Spotify Model, the Darkside

Ah, the Spotify Engineering Culture.

We've all heard the gloss:  Small, independent Squads organized into buzzwordy terms like "Tribes," and "Guilds." These terms hearken to days past in humanity, days of community and craftsmanship.

Here's what I take from the above:  None of that fricking matters.  What really matters is a throwaway blurb at the very end of the video, starting at 12m 30s.  Transcribed here:
We've learned trust is more important than control.  Why would we hire someone we don't trust?  Agile at scale requires trust at scale, which means NO POLITICS.  It also means no fear.  Fear doesn't just kill trust; it kills innovation.  Because, if failure gets punished, people will be afraid to try new things.

 There's the secret sauce:

  • Hire the right people.
  • Trust them.
  • Dump the politics.
  • Expect failure and deal with it appropriately.
* * *

So here's the thing with the above:  I question whether it's sustainable by any organization of human beings.  Organizations have a natural succession, like a forest.  When the forest is just beginning, certain types of plants and animals thrive.  As it moves towards being old-growth, those new plants just don't fit anymore.  Then, a fire comes and kills the forest, and the cycle begins anew.

Spotify seems dedicated to keeping itself in that 'Succession' phase, with maximal growth and competition.   Can it sustain that?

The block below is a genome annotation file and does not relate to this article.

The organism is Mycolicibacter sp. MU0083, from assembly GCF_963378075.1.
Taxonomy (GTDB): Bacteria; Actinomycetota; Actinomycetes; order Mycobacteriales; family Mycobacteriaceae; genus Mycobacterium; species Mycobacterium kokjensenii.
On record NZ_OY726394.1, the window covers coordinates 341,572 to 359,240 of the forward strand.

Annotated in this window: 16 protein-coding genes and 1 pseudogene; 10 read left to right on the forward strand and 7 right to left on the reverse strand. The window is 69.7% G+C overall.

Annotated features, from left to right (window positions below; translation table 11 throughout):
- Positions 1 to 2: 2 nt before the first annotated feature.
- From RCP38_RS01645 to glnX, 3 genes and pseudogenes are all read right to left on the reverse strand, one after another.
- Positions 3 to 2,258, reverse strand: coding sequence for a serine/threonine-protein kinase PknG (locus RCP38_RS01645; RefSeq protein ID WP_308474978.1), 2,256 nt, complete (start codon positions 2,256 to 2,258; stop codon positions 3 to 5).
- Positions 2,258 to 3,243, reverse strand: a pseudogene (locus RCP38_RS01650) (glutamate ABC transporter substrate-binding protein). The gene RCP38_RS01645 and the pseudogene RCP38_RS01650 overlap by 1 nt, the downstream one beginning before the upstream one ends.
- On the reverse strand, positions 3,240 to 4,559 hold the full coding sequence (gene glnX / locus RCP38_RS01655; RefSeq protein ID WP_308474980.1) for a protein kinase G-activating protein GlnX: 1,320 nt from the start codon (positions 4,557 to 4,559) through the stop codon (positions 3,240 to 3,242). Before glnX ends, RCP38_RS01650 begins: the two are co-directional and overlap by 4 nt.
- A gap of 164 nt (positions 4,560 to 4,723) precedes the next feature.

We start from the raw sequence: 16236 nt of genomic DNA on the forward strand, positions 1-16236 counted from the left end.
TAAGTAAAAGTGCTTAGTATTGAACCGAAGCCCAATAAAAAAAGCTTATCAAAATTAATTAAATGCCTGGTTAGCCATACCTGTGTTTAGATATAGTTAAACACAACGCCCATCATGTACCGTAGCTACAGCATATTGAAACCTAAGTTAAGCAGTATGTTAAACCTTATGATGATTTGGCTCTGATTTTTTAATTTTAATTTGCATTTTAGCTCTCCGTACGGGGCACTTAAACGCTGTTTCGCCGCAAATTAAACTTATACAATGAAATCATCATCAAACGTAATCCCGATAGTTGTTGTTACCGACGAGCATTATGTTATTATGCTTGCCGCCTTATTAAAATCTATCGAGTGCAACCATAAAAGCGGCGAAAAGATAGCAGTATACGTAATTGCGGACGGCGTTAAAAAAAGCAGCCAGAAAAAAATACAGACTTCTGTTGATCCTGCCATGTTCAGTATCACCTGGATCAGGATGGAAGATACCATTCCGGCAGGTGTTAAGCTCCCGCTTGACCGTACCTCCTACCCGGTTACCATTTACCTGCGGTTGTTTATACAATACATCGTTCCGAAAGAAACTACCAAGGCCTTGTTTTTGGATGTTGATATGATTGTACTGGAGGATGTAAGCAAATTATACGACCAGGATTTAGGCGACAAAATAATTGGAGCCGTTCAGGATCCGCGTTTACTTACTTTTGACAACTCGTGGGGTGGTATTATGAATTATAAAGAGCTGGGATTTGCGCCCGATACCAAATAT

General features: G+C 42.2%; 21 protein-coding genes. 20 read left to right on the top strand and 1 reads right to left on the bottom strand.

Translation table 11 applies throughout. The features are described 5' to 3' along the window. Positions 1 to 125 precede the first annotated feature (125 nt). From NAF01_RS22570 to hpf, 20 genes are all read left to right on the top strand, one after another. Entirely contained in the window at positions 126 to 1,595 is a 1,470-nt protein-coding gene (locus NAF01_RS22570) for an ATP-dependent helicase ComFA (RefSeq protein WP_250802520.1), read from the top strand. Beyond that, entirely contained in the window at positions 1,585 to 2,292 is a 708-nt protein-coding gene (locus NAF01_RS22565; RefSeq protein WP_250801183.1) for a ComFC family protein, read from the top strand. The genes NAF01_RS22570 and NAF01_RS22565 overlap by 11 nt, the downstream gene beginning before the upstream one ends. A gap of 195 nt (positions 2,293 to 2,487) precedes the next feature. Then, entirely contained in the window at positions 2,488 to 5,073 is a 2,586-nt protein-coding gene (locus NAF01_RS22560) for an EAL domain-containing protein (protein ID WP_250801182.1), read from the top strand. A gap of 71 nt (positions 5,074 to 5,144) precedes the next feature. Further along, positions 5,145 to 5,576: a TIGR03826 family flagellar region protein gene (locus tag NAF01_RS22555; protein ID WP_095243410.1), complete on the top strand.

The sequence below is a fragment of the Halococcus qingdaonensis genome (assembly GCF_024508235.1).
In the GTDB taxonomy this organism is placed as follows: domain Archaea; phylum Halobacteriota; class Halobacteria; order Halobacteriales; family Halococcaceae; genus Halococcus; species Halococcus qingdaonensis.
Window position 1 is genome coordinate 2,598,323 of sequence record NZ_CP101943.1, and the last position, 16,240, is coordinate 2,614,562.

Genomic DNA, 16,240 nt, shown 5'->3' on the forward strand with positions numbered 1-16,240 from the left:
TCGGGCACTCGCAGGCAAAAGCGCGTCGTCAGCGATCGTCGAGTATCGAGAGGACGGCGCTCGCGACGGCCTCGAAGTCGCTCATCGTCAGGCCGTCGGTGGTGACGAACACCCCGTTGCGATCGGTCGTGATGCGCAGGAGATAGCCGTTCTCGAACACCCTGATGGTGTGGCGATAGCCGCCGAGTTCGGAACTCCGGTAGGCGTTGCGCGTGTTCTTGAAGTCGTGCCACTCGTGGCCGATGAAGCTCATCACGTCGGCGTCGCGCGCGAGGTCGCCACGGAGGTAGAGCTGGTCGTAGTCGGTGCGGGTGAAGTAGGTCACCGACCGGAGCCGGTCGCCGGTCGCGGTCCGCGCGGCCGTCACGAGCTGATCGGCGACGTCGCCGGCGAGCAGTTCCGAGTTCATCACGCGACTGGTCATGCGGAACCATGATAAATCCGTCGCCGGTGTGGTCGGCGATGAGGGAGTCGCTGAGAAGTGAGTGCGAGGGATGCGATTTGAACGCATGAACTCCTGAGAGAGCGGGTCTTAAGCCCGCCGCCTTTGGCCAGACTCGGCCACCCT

The dark side of the model is, ironically, that it is so trusting of individual performance and correct behavior.  That is:
  • Talented individuals need to be in all the roles. (To the "Hire the right people" statement)
  • The organization must not apply too much control.
  • The org must staunch natural human social behavior (read: politics).
  • The org must embrace failure and not blamestorm.
Said a different way, the Spotify model trusts human beings to be "good."  Once sociopathic behavior emerges, intractable egos, or other issues emerge, there's no indication how to deal with it.  I'm sure there's a copout in there somewhere: "You're doing it wrong." (e.g. you made a bad hire, etc.)  

Look, one bad hire should not crater your product delivery, okay?

The tagline occurs to me is this:
I don't trust the code I WRITE.  Because of that, I write unit and integration tests.  QED: People are fallible.  The spotify model asks me to trust a conjoined web of dependencies to ship my product?!

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